Wed, Feb 14, 2007 - Page 3 News List

Parties react to indictment with bluster

DEVIL OR ANGEL? Politicians were quick to judge yesterday, either condemning Ma as a criminal receiving his just desserts or labeling him a victim of `political oppression'

By Flora Wang and Shih Hsiu-chuan  /  STAFF REPORTERS

Reactions to the indictment of former Chinese Nationalist Party (KMT) chairman Ma Ying-jeou (馬英九) yesterday were framed in typically bombastic partisan rhetoric.

The Democratic Progressive Party (DPP) caucus yesterday urged Ma to apologize to the public after his indictment on corruption charges.

"When we talk to our supporters, we often hear them say `justice will be served when Ma is indicted,'" DPP caucus whip Ker Chien-ming (柯建銘) told a press conference. "Now we have finally seen justice."

During Ma's term as KMT chairman, the pan-green and the pan-blue camps have been preoccupied with bitter wrangling, Ker said, citing the impasse of the government's 2007 budget during the last legislative session.

"Ma owes the public an apology," he said.

When asked for comments about Ma's presidential bid, Ker said: "It is like ... a thief declaring he would like to become a police officer when he gets arrested."

DPP Legislator You Ching (尤清) said the indictment presented concrete facts that Ma had the motive to embezzle half of his allowance.

"Although Ma should be considered innocent until proven guilty after [all of his appeals have been exhausted], we believe it will be difficult for him to plead innocent," he said.

"But we still think that we should celebrate his indictment, for the sake of public peace," he said.

He added that Prosecutor Hou Kuan-jen (侯寬仁) had set a milestone in Taiwan's democratic development by indicting Ma.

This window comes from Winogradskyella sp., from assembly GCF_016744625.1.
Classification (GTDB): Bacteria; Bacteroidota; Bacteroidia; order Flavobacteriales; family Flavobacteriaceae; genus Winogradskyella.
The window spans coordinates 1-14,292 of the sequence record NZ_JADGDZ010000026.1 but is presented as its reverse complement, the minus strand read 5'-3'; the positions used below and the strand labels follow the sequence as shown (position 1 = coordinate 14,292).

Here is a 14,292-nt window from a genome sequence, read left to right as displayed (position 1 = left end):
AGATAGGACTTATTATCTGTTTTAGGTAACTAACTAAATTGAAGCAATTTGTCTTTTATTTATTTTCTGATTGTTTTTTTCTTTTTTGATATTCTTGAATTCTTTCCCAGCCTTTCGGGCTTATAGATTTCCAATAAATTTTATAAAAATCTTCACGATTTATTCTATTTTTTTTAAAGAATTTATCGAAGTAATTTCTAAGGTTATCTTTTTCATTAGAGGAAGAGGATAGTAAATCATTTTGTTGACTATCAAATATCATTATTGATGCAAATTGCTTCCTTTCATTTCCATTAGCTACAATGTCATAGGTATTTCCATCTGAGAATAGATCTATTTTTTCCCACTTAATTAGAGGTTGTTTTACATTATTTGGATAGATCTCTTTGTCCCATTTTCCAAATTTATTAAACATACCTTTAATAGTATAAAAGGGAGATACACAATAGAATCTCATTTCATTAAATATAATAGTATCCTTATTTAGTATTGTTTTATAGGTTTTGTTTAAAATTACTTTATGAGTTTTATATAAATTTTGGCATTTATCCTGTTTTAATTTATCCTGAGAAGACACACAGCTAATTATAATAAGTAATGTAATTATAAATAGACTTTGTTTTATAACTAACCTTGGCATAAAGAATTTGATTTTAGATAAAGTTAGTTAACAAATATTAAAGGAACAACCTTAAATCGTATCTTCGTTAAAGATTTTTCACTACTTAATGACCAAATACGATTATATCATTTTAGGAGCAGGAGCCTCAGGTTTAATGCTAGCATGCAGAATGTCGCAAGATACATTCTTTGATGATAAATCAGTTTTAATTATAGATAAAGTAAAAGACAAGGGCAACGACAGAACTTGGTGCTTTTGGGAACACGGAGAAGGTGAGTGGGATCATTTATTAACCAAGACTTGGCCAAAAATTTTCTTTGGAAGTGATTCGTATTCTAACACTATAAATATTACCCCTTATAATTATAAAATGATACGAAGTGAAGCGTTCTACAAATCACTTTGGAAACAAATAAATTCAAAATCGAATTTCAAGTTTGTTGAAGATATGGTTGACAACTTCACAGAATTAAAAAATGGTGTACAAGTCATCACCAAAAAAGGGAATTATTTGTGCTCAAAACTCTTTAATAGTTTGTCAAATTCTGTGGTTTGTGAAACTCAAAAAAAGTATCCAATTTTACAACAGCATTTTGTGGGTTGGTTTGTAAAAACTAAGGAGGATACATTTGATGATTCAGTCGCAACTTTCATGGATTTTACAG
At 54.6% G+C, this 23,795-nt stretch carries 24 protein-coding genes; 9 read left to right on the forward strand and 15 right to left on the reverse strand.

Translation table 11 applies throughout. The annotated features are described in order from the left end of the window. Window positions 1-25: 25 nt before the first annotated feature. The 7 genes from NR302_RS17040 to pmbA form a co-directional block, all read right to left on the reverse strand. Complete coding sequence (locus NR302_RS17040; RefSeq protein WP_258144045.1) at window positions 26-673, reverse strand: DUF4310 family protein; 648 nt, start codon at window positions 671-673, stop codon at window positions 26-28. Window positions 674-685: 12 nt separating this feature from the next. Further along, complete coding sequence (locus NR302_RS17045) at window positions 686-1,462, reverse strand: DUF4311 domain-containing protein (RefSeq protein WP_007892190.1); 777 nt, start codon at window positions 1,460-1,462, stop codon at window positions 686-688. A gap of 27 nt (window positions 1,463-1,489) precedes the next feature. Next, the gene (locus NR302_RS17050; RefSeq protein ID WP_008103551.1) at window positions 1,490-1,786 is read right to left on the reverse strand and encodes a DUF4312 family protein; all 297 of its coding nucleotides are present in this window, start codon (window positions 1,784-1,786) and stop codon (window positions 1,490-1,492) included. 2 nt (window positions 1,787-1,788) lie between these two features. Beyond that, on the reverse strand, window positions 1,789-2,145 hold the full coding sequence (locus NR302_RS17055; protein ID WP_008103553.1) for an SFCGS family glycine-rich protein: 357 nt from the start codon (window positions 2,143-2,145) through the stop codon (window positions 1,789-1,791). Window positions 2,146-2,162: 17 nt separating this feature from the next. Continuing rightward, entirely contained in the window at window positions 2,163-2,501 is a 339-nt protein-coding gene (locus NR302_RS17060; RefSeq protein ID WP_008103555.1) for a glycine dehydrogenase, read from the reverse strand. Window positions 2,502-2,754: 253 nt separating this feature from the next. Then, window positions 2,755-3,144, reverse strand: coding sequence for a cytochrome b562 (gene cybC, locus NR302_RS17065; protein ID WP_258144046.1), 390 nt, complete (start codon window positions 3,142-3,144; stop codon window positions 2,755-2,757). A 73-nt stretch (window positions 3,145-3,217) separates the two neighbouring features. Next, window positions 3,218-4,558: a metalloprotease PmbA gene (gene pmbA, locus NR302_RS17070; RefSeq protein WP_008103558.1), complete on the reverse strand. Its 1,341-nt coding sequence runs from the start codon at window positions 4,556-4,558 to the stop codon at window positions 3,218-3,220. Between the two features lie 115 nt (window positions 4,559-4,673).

KMT legislators were not to be outdone by the pan-green hyperbole, however, and joined in the blood sport by blasting the indictment as "political oppression" and a bid to thwart Ma from running in the presidential election in 2008.

The KMT has a "black gold exclusion clause" that requires the suspension of any member indicted for a crime, and which could deprive Ma of being able to campaign on behalf of his party.

"Today is the darkest day in the nation's judicial history. We strongly decry the results of the investigation. The judiciary has been used as a political weapon," KMT caucus whip Tseng Yung-chuan (曾永權) said.

KMT legislative caucus whip Hsu Shao-ping (徐少萍), meanwhile, sounded a more conciliatory note, saying Ma was a victim of the flawed "special allowance" system.

She called on Premier Su Tseng-chang (蘇貞昌) to come forward to speak in Ma's defense.

Hsu was referring to Su's remarks late last year in which he said the controversy over the "special allowance funds" was the result of a "historical glitch," and that no single individual was at fault.

Other KMT lawmakers were less willing to engage their pan-green counterparts, urging prosecutors to speed up investigations into Vice President Annette Lu (呂秀蓮), Su, former premier Frank Hsieh (謝長廷) and Yu, who have also been accused of misusing their special allowance funds.

DPP chairman Yu Shyi-kun said last night that Ma's announcement of his presidential bid was an attempt to divert attention away from his indictment.

"[Ma's actions show] that he distrusts and disrespects the judiciary," Yu said.

Yu also said that the KMT's decision to repeal its black gold clause showed that the party was not serious about reform.

The People First Party (PFP) gave cautious support to Ma, with Spokesman Lee Hung-chun (李鴻鈞) saying "an indictment is not tantamount to a conviction."

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